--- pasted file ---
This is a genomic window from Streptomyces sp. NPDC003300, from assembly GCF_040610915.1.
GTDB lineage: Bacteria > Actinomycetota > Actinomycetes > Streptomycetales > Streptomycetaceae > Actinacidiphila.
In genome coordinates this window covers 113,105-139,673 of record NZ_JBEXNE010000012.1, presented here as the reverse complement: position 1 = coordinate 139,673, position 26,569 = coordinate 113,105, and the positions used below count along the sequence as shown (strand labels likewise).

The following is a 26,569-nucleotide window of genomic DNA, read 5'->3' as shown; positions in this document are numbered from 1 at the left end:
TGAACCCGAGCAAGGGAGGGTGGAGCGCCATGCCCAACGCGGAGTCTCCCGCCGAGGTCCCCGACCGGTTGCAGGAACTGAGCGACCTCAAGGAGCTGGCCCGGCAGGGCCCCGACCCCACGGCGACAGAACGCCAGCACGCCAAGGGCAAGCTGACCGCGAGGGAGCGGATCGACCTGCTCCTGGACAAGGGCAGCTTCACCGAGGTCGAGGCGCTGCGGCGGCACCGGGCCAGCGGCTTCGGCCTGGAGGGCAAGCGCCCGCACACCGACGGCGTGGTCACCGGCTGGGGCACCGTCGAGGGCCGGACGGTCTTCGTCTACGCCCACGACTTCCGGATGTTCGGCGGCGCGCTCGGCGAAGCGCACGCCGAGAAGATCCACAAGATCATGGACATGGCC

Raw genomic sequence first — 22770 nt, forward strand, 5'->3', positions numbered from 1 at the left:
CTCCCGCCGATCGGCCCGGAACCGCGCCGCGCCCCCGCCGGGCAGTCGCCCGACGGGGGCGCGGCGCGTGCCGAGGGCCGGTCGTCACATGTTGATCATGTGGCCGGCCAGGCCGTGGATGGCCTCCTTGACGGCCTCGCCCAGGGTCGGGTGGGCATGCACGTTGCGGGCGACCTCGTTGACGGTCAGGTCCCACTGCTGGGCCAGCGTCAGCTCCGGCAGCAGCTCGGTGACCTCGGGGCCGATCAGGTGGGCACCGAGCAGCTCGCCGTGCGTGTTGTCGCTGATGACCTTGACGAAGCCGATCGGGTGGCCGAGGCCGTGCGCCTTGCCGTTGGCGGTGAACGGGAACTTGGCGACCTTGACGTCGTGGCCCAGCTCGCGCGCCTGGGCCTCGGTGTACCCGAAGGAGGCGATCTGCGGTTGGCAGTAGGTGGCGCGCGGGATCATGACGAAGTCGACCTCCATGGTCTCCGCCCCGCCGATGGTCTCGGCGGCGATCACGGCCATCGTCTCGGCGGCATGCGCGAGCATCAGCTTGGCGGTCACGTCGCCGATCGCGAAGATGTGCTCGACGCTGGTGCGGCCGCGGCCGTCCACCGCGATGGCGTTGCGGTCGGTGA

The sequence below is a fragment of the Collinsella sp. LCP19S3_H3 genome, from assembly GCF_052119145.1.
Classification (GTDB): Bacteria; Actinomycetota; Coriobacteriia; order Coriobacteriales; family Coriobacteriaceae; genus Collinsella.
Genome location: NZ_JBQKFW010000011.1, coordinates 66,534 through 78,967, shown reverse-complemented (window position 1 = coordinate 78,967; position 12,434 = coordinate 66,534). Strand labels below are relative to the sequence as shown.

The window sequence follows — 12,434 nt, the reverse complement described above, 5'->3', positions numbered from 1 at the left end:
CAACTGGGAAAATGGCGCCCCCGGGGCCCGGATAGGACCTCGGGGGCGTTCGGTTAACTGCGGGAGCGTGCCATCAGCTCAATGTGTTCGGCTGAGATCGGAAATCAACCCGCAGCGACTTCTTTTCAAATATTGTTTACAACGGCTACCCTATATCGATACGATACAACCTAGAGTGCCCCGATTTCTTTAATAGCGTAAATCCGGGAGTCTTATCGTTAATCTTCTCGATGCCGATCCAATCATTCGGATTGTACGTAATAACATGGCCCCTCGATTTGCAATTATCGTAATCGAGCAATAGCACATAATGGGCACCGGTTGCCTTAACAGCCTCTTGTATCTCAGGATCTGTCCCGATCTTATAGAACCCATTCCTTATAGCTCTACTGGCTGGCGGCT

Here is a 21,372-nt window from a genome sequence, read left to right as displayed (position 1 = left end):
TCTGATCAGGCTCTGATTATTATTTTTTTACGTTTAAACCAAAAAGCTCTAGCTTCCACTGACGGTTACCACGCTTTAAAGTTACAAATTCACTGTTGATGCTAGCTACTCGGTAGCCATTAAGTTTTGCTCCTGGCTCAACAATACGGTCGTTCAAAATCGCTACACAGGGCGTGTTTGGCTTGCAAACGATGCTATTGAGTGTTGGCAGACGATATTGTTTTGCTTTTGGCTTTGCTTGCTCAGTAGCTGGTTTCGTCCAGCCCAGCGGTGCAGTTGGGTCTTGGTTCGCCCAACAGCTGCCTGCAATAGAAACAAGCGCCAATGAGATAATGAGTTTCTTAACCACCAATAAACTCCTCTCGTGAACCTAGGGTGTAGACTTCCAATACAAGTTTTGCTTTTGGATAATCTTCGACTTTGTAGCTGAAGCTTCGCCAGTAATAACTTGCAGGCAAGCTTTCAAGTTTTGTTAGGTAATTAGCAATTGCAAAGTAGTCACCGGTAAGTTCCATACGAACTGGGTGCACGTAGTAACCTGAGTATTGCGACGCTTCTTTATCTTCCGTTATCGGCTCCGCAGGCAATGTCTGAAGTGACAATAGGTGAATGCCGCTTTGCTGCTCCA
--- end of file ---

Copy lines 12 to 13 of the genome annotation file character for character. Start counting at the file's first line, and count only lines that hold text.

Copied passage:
CAACTGGGAAAATGGCGCCCCCGGGGCCCGGATAGGACCTCGGGGGCGTTCGGTTAACTGCGGGAGCGTGCCATCAGCTCAATGTGTTCGGCTGAGATCGGAAATCAACCCGCAGCGACTTCTTTTCAAATATTGTTTACAACGGCTACCCTATATCGATACGATACAACCTAGAGTGCCCCGATTTCTTTAATAGCGTAAATCCGGGAGTCTTATCGTTAATCTTCTCGATGCCGATCCAATCATTCGGATTGTACGTAATAACATGGCCCCTCGATTTGCAATTATCGTAATCGAGCAATAGCACATAATGGGCACCGGTTGCCTTAACAGCCTCTTGTATCTCAGGATCTGTCCCGATCTTATAGAACCCATTCCTTATAGCTCTACTGGCTGGCGGCT

Here is a 21,372-nt window from a genome sequence, read left to right as displayed (position 1 = left end):